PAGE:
converge

[ kuhn-vurj ]
/ kənˈvɜrdʒ /

verb (used without object), con·verged, con·verg·ing.

to tend to meet in a point or line; incline toward each other, as lines that are not parallel.
to tend to a common result, conclusion, etc.
Mathematics.
  1. (of a sequence) to have values eventually arbitrarily close to some number; to have a finite limit.
  2. (of an infinite series) to have a finite sum; to have a sequence of partial sums that converges.
  3. (of an improper integral) to have a finite value.
  4. (of a net) to be residually in every neighborhood of some point.

verb (used with object), con·verged, con·verg·ing.

to cause to converge.

Origin of converge

First recorded in 1685–95, converge is from the Late Latin word convergere to incline together. See con-, verge2

SYNONYMS FOR converge

1 approach, focus, come together.

Related forms

non·con·verg·ing, adjectivere·con·verge, verb (used without object), re·con·verged, re·con·verg·ing.un·con·verged, adjectiveun·con·verg·ing, adjective
Dictionary.com Unabridged Based on the Random House Unabridged Dictionary, © Random House, Inc. 2019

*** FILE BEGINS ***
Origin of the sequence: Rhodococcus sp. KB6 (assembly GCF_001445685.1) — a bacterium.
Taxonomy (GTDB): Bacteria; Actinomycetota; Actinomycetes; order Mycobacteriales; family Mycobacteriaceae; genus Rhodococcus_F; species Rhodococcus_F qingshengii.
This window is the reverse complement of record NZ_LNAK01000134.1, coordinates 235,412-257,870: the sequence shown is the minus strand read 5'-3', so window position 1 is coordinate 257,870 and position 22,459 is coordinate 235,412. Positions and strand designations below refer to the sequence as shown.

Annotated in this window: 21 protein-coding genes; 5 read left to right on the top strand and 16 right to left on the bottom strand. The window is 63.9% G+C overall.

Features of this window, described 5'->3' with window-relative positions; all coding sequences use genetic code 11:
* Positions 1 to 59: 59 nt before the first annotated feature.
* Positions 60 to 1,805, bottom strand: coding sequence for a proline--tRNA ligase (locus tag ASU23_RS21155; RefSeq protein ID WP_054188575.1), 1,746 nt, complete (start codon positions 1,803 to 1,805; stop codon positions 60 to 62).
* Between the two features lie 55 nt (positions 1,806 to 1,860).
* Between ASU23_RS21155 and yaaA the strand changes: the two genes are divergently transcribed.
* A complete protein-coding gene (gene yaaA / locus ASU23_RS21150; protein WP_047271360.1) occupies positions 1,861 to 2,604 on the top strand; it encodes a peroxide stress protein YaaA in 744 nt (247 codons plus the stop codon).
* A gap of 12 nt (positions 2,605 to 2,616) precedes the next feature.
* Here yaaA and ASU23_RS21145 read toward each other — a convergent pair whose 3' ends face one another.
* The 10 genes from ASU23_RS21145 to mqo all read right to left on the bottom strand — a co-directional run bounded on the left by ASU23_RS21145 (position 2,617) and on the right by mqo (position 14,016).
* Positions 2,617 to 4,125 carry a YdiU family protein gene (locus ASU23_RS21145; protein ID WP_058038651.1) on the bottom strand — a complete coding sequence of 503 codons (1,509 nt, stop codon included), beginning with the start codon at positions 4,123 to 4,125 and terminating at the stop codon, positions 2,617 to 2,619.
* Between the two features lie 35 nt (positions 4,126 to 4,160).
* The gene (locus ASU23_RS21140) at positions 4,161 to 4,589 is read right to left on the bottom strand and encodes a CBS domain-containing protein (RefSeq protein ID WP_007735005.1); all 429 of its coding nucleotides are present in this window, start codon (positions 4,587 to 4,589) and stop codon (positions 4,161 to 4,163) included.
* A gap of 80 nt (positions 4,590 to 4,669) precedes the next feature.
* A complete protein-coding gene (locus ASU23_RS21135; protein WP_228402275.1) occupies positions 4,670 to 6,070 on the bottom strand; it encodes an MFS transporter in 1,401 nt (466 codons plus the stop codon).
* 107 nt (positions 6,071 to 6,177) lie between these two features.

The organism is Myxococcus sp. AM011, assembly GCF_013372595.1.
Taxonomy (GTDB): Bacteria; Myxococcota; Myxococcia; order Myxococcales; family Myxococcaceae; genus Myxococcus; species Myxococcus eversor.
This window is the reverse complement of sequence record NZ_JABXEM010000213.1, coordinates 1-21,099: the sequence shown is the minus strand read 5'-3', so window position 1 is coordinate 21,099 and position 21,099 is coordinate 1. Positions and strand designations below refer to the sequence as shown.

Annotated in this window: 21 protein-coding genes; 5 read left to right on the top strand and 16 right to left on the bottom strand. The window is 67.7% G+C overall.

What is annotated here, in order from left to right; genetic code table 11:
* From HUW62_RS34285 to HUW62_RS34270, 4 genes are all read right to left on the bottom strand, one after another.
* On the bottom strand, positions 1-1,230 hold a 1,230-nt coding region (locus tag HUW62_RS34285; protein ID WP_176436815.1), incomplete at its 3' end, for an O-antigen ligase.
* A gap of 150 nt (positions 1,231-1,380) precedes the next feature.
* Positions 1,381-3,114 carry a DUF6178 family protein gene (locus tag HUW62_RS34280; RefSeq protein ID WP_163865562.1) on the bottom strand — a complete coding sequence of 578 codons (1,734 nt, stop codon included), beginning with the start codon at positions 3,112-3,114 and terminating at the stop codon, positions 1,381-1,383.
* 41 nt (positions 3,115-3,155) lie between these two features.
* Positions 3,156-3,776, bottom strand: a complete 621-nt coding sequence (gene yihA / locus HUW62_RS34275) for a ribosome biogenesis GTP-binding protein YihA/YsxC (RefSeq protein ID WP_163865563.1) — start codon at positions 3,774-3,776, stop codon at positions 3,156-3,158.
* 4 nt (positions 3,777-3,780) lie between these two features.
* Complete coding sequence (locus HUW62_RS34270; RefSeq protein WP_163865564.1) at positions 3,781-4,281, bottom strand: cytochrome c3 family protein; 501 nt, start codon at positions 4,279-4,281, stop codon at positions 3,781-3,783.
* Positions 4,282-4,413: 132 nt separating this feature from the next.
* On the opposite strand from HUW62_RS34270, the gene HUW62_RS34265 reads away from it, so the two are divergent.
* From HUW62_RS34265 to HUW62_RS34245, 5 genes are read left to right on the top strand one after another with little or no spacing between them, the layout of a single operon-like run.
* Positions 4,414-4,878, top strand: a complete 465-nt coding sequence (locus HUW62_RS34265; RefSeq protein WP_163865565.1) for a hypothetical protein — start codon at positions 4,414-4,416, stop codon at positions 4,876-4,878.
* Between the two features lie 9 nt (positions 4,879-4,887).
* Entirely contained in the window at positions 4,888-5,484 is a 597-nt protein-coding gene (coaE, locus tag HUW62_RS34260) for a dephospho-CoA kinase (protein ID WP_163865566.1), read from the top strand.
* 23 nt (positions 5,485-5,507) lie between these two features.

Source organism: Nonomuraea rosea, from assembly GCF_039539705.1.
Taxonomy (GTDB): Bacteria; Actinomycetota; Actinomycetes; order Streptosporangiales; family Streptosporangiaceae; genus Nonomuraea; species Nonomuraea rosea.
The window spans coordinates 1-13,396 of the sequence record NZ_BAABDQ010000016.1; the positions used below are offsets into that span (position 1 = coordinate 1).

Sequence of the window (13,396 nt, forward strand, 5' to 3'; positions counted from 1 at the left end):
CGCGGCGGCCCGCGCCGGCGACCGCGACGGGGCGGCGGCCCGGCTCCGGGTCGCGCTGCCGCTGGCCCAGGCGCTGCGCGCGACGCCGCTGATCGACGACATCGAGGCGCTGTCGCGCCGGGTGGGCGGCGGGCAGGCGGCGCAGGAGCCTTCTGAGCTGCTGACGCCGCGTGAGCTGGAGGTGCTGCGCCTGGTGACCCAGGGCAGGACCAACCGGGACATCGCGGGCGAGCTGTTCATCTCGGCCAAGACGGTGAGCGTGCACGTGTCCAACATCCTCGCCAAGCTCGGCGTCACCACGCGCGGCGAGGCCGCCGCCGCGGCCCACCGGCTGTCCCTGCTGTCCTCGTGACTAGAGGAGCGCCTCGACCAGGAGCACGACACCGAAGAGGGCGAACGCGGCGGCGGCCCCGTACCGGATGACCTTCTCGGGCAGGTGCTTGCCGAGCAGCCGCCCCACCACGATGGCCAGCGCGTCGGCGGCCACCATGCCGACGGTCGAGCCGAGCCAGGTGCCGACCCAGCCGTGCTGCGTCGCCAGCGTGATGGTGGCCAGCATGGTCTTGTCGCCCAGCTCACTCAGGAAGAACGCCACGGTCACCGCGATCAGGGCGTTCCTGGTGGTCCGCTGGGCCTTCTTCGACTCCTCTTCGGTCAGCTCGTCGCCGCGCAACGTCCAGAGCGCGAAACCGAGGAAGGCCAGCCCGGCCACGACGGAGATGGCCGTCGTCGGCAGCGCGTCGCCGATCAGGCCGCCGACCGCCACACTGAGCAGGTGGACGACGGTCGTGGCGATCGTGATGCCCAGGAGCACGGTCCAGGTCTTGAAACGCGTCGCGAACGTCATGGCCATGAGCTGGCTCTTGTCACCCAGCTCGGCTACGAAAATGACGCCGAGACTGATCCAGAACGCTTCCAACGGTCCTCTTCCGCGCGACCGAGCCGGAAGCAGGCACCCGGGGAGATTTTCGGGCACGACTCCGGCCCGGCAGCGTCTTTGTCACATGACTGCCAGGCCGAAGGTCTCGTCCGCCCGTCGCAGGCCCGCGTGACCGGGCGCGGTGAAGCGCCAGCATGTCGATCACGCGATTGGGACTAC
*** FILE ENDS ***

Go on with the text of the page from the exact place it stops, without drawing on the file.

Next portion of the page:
Examples from the Web for converge

British Dictionary definitions for converge

converge

/ (kənˈvɜːdʒ) /

verb

to move or cause to move towards the same pointcrowds converged on the city
to meet or cause to meet; join
(intr) (of opinions, effects, etc) to tend towards a common conclusion or result
(intr) maths (of an infinite series or sequence) to approach a finite limit as the number of terms increases
(intr) (of animals and plants during evolutionary development) to undergo convergence

Word Origin for converge

C17: from Late Latin convergere, from Latin com- together + vergere to incline
Collins English Dictionary - Complete & Unabridged 2012 Digital Edition © William Collins Sons & Co. Ltd. 1979, 1986 © HarperCollins Publishers 1998, 2000, 2003, 2005, 2006, 2007, 2009, 2012

Science definitions for converge

converge

[ kən-vûrj ]

To tend toward or approach an intersecting point.
In calculus, to approach a limit.
The American Heritage® Science Dictionary Copyright © 2011. Published by Houghton Mifflin Harcourt Publishing Company. All rights reserved.